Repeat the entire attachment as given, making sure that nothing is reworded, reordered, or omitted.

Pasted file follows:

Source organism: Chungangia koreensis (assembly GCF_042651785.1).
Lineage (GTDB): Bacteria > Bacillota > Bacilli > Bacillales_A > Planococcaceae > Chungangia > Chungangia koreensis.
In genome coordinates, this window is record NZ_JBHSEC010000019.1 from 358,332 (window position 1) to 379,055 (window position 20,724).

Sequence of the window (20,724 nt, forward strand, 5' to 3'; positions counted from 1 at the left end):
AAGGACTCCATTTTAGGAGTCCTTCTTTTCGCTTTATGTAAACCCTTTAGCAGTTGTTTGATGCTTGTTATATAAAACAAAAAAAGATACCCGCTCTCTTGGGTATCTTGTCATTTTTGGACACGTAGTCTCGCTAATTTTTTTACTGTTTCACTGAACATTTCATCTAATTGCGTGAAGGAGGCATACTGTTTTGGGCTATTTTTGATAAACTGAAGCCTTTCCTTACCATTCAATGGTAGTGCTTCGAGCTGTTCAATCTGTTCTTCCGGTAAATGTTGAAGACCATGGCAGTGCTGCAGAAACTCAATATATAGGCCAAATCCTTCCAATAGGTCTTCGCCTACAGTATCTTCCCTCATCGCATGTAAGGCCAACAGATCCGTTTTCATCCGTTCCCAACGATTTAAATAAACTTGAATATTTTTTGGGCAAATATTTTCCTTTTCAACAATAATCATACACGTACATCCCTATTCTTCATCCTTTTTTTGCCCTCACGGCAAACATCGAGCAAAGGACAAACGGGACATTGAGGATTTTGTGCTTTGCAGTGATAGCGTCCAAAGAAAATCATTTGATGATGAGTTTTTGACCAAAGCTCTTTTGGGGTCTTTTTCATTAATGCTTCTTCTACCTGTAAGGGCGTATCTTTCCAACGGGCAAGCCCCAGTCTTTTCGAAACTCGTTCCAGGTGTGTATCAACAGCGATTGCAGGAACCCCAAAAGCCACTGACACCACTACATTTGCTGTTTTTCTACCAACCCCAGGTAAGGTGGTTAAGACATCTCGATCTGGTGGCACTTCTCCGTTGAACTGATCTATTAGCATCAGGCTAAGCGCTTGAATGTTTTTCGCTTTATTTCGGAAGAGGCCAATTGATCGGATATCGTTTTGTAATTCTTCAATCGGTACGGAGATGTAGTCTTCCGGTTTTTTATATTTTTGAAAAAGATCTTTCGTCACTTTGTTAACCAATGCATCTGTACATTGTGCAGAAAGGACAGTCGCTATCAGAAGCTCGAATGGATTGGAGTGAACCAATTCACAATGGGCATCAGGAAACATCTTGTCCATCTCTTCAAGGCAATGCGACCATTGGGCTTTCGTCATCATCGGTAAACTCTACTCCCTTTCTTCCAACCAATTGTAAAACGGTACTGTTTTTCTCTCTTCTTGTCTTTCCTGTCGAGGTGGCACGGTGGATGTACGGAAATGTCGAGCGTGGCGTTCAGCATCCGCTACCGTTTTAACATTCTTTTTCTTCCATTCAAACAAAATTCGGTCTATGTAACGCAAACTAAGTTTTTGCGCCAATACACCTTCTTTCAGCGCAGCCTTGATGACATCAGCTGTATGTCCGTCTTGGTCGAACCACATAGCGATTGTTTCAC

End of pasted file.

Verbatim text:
Source organism: Chungangia koreensis (assembly GCF_042651785.1).
Lineage (GTDB): Bacteria > Bacillota > Bacilli > Bacillales_A > Planococcaceae > Chungangia > Chungangia koreensis.
In genome coordinates, this window is record NZ_JBHSEC010000019.1 from 358,332 (window position 1) to 379,055 (window position 20,724).

Sequence of the window (20,724 nt, forward strand, 5' to 3'; positions counted from 1 at the left end):
AAGGACTCCATTTTAGGAGTCCTTCTTTTCGCTTTATGTAAACCCTTTAGCAGTTGTTTGATGCTTGTTATATAAAACAAAAAAAGATACCCGCTCTCTTGGGTATCTTGTCATTTTTGGACACGTAGTCTCGCTAATTTTTTTACTGTTTCACTGAACATTTCATCTAATTGCGTGAAGGAGGCATACTGTTTTGGGCTATTTTTGATAAACTGAAGCCTTTCCTTACCATTCAATGGTAGTGCTTCGAGCTGTTCAATCTGTTCTTCCGGTAAATGTTGAAGACCATGGCAGTGCTGCAGAAACTCAATATATAGGCCAAATCCTTCCAATAGGTCTTCGCCTACAGTATCTTCCCTCATCGCATGTAAGGCCAACAGATCCGTTTTCATCCGTTCCCAACGATTTAAATAAACTTGAATATTTTTTGGGCAAATATTTTCCTTTTCAACAATAATCATACACGTACATCCCTATTCTTCATCCTTTTTTTGCCCTCACGGCAAACATCGAGCAAAGGACAAACGGGACATTGAGGATTTTGTGCTTTGCAGTGATAGCGTCCAAAGAAAATCATTTGATGATGAGTTTTTGACCAAAGCTCTTTTGGGGTCTTTTTCATTAATGCTTCTTCTACCTGTAAGGGCGTATCTTTCCAACGGGCAAGCCCCAGTCTTTTCGAAACTCGTTCCAGGTGTGTATCAACAGCGATTGCAGGAACCCCAAAAGCCACTGACACCACTACATTTGCTGTTTTTCTACCAACCCCAGGTAAGGTGGTTAAGACATCTCGATCTGGTGGCACTTCTCCGTTGAACTGATCTATTAGCATCAGGCTAAGCGCTTGAATGTTTTTCGCTTTATTTCGGAAGAGGCCAATTGATCGGATATCGTTTTGTAATTCTTCAATCGGTACGGAGATGTAGTCTTCCGGTTTTTTATATTTTTGAAAAAGATCTTTCGTCACTTTGTTAACCAATGCATCTGTACATTGTGCAGAAAGGACAGTCGCTATCAGAAGCTCGAATGGATTGGAGTGAACCAATTCACAATGGGCATCAGGAAACATCTTGTCCATCTCTTCAAGGCAATGCGACCATTGGGCTTTCGTCATCATCGGTAAACTCTACTCCCTTTCTTCCAACCAATTGTAAAACGGTACTGTTTTTCTCTCTTCTTGTCTTTCCTGTCGAGGTGGCACGGTGGATGTACGGAAATGTCGAGCGTGGCGTTCAGCATCCGCTACCGTTTTAACATTCTTTTTCTTCCATTCAAACAAAATTCGGTCTATGTAACGCAAACTAAGTTTTTGCGCCAATACACCTTCTTTCAGCGCAGCCTTGATGACATCAGCTGTATGTCCGTCTTGGTCGAACCACATAGCGATTGTTTCAC